Smallwood

klahoma redshirt senior receiver Jordan Smallwood runs with the ball against Iowa State in October. Smallwood has worked for four years to carve out a niche role in OU's offense. 

CNHI PHOTO/Kyle Phillips

NORMAN — Jordan Smallwood thought initially he could keep his tears from flowing on senior day.

“I’m gonna hold it all in,” he said.

Then, he backtracked a little.

“I’m gonna try,” the redshirt senior receiver added.

No. 4 Oklahoma’s regular-season finale against West Virginia (2:45 p.m. Saturday, ESPN) will include layers of emotions, especially with redshirt senior quarterback Baker Mayfield playing his final game at Owen Field, too.

And while Mayfield is a critical piece to OU’s 32-5 record the past three seasons, a number of other veterans’ unique journeys will begin closing.

A year ago, Smallwood completed just his second full season since coming to OU when he played in all 13 games and made his first career start.

A fractured bone in his lower leg as a freshman and an anterior cruciate ligament tear the summer before his sophomore season relegated him to smaller roles.

This season he has 10 catches — a single-season career high — and is one of OU coach Lincoln Riley’s proven options in goal-line situations.

Jet sweeps to Smallwood have resulted in two short touchdown runs, the only scores of his career. One TD helped the Sooners pull away in a 31-16 victory against then-No. 2 Ohio State.

“Each year I’ve always had a role, whether it was beginning playing scout team, whether it was getting in a couple plays on special teams the next couple years, catching a couple passes,” Smallwood said. “Now, just doing everything I can for the team, it’s been awesome. It’s just been a blessing, like I said. I don’t take nothing for granted.”

Player development is critical in every program.

No OU senior has made a bigger leap since his freshman season than defensive end/linebacker Ogbonnia Okoronkwo. Early in his career, defensive coordinator Mike Stoops and others on staff wondered about his maturity and commitment to improving.

Since, Okoronkwo has blossomed into a potential first-round NFL draft pick. He is 16th nationally with eight sacks and CBS Sports ranked him as the nation’s No. 14 prospect in its latest mock draft.

“I feel like I’ve done a 180,” Okoronkwo said. “It’s been a long time, you know. Just learned a lot more, understood the game more, the nuances of everything. Just how to be a more responsible person.”

It has been an adventurous four seasons those whose careers began in 2014, which turned into a fractured 8-5 season with two home losses and a 40-6 blowout ending to Clemson in the Russell Athletic Bowl.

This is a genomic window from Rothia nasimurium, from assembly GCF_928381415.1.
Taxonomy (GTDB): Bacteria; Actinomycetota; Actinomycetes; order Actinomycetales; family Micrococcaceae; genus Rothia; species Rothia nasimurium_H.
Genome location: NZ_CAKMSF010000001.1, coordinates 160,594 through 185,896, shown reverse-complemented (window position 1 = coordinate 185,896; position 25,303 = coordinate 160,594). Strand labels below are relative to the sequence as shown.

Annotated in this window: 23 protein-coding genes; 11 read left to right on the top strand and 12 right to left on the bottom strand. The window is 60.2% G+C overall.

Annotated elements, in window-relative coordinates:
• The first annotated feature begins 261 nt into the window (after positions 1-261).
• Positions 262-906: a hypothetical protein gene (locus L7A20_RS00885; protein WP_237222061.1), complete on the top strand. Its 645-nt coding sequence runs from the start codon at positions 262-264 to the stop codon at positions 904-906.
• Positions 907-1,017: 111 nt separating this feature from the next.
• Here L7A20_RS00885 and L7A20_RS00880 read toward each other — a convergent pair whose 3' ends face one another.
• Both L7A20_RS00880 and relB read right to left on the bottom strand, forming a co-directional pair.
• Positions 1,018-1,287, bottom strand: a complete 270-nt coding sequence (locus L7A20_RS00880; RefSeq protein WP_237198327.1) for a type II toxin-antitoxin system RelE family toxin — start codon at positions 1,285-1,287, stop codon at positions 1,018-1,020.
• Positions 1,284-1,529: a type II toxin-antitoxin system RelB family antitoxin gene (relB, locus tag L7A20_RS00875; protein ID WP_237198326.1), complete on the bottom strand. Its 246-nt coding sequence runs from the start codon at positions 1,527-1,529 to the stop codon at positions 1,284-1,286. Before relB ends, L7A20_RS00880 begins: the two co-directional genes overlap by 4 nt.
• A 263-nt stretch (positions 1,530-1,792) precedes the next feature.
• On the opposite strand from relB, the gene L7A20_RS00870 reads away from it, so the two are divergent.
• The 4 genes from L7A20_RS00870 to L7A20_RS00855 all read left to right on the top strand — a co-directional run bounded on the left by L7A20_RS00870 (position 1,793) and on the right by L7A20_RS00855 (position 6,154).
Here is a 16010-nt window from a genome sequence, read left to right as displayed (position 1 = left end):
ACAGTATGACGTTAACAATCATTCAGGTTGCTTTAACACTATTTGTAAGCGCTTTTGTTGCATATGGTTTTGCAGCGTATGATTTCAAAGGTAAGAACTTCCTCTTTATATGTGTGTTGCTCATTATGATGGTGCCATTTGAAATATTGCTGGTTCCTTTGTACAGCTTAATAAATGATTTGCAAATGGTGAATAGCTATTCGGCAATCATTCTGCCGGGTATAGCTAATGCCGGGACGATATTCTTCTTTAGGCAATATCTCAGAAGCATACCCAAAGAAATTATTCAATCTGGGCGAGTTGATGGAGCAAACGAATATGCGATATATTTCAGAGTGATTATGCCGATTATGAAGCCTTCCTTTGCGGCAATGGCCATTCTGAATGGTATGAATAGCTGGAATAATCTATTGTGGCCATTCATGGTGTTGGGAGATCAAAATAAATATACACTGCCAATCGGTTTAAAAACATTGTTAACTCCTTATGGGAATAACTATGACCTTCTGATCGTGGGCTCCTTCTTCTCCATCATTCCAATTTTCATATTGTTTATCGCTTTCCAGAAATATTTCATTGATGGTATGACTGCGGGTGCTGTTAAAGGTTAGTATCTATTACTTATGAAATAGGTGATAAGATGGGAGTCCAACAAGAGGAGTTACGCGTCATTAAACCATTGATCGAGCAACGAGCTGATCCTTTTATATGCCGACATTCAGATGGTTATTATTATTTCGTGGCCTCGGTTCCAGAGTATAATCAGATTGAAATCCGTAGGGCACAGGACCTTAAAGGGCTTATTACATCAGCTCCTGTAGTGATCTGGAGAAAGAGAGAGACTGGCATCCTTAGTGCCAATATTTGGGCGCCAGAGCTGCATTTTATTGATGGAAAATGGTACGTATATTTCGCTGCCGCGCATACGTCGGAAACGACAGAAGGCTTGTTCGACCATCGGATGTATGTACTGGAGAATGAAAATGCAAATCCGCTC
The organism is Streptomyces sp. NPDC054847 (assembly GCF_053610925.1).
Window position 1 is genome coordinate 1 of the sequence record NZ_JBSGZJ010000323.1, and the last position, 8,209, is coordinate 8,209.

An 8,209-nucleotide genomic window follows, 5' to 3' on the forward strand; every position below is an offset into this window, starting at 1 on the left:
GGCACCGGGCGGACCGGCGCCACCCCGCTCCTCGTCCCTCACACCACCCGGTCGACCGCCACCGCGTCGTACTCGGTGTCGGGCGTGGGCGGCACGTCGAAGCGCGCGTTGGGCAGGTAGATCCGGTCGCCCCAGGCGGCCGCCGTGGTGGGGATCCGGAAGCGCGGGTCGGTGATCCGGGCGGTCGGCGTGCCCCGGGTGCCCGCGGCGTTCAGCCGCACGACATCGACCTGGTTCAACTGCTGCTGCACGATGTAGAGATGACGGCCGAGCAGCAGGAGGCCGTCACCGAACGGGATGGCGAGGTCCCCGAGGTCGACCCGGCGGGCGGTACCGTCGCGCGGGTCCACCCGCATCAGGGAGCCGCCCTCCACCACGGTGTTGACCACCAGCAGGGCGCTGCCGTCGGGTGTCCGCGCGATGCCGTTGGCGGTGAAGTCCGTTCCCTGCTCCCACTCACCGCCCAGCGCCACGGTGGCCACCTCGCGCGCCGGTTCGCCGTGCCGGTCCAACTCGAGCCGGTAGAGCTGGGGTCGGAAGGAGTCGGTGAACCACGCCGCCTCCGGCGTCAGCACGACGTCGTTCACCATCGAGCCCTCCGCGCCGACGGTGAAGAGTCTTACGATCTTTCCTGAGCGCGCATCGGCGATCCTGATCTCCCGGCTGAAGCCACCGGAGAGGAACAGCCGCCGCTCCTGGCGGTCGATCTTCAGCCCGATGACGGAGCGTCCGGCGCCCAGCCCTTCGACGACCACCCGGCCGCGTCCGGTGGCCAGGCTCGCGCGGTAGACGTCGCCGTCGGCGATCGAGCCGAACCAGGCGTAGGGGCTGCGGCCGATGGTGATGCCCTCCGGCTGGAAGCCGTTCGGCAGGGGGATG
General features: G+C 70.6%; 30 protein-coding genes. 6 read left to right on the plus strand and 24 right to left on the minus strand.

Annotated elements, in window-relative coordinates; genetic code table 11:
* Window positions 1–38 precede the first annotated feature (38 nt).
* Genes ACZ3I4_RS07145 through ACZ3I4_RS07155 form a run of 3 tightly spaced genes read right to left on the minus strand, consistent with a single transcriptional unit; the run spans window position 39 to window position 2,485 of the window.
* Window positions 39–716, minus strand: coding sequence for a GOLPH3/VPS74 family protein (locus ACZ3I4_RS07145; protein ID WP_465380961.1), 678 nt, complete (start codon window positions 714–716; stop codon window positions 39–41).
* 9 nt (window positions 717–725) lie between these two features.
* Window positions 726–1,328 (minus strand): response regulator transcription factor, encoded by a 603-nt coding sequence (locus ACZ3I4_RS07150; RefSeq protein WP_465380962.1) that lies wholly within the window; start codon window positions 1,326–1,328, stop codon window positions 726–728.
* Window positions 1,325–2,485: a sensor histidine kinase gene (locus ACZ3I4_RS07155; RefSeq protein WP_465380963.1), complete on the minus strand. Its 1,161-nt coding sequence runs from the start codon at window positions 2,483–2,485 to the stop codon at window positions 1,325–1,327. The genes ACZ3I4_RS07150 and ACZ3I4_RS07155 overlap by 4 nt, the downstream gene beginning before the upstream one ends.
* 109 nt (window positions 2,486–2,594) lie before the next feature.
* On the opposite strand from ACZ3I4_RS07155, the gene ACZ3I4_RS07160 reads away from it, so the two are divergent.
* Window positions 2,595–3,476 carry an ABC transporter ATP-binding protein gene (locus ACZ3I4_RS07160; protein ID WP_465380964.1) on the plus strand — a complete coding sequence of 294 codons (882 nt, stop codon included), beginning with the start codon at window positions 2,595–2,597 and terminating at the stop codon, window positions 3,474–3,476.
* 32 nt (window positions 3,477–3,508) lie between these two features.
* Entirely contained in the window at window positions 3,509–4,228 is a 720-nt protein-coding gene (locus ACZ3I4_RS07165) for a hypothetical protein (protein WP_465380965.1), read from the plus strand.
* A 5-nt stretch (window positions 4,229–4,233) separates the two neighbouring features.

The program ascended from there. It won back-to-back Big 12 championships and worked through an historic transfer of power when OU’s winningest coach in history, Bob Stoops, stepped down to make way for Lincoln Riley’s era.

“There’s definitely a lot of things that went on. I wasn’t expecting to get here and go 8-5, but I was part of that team, played in a lot of games. … It’s definitely going to be a memory to see, this is where I started and this is where we finished,” senior safety Steven Parker said.

Parker hasn’t missed a start since the beginning of his sophomore season, but not every upperclassmen has enjoyed that consistency.

At one time or another, injuries have slowed defensive end D.J. Ward and safety Will Johnson. Cornerback Jordan Thomas has experienced ups and downs. Linebacker Emmanuel Beal leads the Sooners in tackles (70) after arriving an undersized junior college transfer.

All are regular starters now.

“We really hung in together to make it to this point,” Mike Stoops said. “It’s been a great group of seniors.”

Many exit OU’s program as maturing adults, which is certainly applicable in Smallwood’s case.

He and his fiancé recently welcomed a baby into the world. They’ll be in the group of loved ones on hand to watch Smallwood make his curtain call Saturday.

Smallwood will attempt to hold the tears in.

“But I know if I do cry it’s going to be worth it,” he said. “I have a reason to cry and a reason to tear up. I thank God for it and I thank Him for all the opportunities being here for five years, with the injuries and everything just to come out on top with two Big 12 championship rings and a couple bowl game wins.

“So, hopefully we can finish out with a bang and come out on top and just take game by game and hopefully get four wins and be on top of the world.”

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